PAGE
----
Since Federal Reserve Chairman Ben Bernanke testified before Congress on May 22, failing to rebuff the suggestion that the central bank could begin tapering back bond purchases as soon as Labor Day (September 2), the U.S. stock market has experienced an unusual bout of weakness.
Despite the volatility, hedge funds held on and continued to invest in equities, right up until last week, when they became sellers.
These are the findings from BofA Merrill Lynch equity strategist Savita Subramanian's latest report, which details weekly flows based on what BAML clients are doing.
Last week, during which the S&P 500 was up 0.8% amid a payrolls number that was largely in-line with expectations, BofAML clients were net sellers of US stocks for the second consecutive week. At $206mn, net sales were more muted than the prior week, when fears of the Fed tapering roiled the market. Hedge funds—who had previously been the only group exhibiting faith in the market rally with seven consecutive weeks of net buying—had the largest net sales last week. Institutional clients were also net sellers, while private clients were the sole net buyers in their second week of inflows. By size segment, small caps and mid caps saw outflows while large caps saw inflows. Year-to-date, cumulative outflows from US stocks total $10.8bn—nearly matching the $10.9bn of outflows for the full-year 2012 (see Table 1 inside), primarily due to net sales by institutional clients.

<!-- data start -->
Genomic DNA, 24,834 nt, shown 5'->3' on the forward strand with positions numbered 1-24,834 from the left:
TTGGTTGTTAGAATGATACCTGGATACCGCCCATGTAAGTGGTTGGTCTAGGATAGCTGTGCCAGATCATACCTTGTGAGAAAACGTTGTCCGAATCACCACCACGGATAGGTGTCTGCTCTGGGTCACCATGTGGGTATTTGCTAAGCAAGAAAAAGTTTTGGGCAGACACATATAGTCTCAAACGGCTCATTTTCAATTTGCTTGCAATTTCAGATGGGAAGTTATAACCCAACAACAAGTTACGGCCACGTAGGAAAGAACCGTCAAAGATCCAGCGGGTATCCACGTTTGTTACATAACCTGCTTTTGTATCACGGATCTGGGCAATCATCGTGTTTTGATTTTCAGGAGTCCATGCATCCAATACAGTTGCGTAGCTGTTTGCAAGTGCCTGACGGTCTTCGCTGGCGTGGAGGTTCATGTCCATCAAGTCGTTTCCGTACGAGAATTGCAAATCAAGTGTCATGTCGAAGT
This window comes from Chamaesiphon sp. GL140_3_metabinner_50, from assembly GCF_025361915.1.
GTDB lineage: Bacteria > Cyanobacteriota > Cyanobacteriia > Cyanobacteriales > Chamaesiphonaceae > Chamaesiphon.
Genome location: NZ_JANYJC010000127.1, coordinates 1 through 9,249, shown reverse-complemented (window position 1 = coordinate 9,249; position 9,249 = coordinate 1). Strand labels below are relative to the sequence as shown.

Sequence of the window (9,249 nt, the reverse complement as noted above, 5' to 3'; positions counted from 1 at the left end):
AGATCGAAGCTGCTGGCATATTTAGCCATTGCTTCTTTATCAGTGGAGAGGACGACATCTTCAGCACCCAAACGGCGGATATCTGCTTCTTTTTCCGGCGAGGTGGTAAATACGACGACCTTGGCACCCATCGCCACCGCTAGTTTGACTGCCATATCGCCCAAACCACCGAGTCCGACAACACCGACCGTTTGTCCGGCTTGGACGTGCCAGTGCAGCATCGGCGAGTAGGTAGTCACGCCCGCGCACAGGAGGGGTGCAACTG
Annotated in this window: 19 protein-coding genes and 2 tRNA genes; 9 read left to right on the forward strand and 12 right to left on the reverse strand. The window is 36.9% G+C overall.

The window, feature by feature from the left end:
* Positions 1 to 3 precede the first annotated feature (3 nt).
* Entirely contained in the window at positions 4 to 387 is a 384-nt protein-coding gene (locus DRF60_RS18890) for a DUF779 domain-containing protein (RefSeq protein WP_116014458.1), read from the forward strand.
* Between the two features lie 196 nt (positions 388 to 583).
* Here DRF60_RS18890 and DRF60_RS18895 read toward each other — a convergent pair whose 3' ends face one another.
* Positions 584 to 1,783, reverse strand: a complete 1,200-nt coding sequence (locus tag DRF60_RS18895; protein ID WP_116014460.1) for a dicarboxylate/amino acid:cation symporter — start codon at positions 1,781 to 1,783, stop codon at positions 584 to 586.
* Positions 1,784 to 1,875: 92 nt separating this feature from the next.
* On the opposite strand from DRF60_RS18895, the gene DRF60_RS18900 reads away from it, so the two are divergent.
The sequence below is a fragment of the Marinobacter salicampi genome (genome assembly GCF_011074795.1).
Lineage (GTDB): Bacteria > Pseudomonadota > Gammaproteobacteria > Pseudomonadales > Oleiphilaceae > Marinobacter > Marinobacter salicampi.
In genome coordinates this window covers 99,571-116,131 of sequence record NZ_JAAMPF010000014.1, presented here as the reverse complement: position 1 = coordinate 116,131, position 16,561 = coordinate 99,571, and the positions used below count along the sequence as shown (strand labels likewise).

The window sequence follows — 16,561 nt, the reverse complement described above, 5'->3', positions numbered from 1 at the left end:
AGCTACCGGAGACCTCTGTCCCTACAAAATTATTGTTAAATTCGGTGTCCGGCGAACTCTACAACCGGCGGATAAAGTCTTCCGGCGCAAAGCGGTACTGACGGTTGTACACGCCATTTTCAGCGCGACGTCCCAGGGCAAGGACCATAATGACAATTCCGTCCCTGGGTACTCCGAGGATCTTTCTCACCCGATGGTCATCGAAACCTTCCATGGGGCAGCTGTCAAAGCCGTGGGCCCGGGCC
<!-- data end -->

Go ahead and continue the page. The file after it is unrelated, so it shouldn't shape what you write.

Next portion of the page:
The chart below shows the big reversal in hedge fund buying last week.
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